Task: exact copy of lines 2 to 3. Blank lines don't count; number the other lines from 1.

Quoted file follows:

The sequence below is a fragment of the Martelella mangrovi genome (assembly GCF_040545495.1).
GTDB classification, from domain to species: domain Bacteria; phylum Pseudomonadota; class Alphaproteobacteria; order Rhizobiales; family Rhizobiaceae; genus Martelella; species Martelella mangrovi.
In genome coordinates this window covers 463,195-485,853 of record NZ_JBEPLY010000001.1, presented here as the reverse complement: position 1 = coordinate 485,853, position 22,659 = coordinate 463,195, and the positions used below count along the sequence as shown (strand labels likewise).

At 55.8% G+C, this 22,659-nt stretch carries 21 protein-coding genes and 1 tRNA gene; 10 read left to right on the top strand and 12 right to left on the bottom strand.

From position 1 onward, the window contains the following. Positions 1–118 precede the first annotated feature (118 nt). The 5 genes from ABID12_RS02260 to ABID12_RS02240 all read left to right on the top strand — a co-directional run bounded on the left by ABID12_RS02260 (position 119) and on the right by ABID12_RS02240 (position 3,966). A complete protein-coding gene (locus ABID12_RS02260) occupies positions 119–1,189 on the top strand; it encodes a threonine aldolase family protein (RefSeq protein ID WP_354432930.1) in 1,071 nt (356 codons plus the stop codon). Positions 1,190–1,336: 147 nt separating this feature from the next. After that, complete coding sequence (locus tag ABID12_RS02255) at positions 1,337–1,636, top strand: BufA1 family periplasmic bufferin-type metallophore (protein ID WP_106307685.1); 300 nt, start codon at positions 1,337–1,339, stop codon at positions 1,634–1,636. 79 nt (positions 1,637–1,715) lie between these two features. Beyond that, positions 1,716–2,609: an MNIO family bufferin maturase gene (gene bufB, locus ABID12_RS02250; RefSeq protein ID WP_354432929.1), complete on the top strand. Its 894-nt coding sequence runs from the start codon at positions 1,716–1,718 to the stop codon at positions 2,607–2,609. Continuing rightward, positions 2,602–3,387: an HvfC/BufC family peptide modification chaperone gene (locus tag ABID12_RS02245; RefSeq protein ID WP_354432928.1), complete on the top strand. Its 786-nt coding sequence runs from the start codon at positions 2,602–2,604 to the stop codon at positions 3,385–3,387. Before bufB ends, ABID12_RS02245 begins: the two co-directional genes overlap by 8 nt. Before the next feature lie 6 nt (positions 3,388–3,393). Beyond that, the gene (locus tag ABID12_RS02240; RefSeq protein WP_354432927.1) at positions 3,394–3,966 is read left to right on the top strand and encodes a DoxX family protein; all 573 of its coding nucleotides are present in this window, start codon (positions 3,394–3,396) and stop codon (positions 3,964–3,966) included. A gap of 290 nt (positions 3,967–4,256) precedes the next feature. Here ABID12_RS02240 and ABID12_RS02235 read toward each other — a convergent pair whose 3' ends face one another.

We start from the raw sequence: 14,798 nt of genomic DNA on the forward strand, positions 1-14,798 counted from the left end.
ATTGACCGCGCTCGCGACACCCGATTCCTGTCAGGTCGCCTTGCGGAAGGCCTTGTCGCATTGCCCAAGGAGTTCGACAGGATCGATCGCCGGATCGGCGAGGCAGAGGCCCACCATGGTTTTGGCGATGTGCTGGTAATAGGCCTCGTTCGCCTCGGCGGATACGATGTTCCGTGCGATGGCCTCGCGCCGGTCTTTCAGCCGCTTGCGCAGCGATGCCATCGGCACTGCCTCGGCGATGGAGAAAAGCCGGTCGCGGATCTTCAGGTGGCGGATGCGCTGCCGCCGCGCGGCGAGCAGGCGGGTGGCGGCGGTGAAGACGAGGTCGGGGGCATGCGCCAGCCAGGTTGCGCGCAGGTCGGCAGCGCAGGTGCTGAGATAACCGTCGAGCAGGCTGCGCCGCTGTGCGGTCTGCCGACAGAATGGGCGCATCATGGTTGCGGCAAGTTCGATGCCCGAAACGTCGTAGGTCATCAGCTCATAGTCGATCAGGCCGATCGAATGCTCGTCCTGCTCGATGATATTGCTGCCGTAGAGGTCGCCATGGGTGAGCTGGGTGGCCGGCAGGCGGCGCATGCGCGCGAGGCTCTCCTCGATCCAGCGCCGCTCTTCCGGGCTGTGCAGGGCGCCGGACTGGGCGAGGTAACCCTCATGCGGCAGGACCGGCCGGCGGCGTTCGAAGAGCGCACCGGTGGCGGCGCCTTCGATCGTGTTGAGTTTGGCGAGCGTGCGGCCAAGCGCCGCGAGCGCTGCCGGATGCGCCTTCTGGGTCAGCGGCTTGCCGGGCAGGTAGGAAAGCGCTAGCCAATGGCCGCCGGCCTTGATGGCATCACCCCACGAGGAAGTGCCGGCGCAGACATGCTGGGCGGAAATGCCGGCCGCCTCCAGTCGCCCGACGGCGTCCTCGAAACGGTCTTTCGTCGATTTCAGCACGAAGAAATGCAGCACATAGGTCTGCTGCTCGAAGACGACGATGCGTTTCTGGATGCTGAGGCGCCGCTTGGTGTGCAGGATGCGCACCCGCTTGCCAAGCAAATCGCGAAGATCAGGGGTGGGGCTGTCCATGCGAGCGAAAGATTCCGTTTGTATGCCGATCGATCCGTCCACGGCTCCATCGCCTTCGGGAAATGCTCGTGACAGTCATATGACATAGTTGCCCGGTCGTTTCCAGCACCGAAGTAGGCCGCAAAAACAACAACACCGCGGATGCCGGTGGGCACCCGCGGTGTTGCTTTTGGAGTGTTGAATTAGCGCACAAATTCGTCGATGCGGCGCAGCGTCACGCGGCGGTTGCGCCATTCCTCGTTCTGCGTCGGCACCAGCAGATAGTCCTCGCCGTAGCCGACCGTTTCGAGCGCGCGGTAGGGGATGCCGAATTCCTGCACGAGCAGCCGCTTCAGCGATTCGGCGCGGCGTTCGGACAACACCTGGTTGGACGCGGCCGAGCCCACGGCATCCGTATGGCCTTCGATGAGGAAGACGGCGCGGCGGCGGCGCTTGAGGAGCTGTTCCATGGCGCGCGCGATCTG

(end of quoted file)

GTDB classification, from domain to species: domain Bacteria; phylum Pseudomonadota; class Alphaproteobacteria; order Rhizobiales; family Rhizobiaceae; genus Martelella; species Martelella mangrovi.
In genome coordinates this window covers 463,195-485,853 of record NZ_JBEPLY010000001.1, presented here as the reverse complement: position 1 = coordinate 485,853, position 22,659 = coordinate 463,195, and the positions used below count along the sequence as shown (strand labels likewise).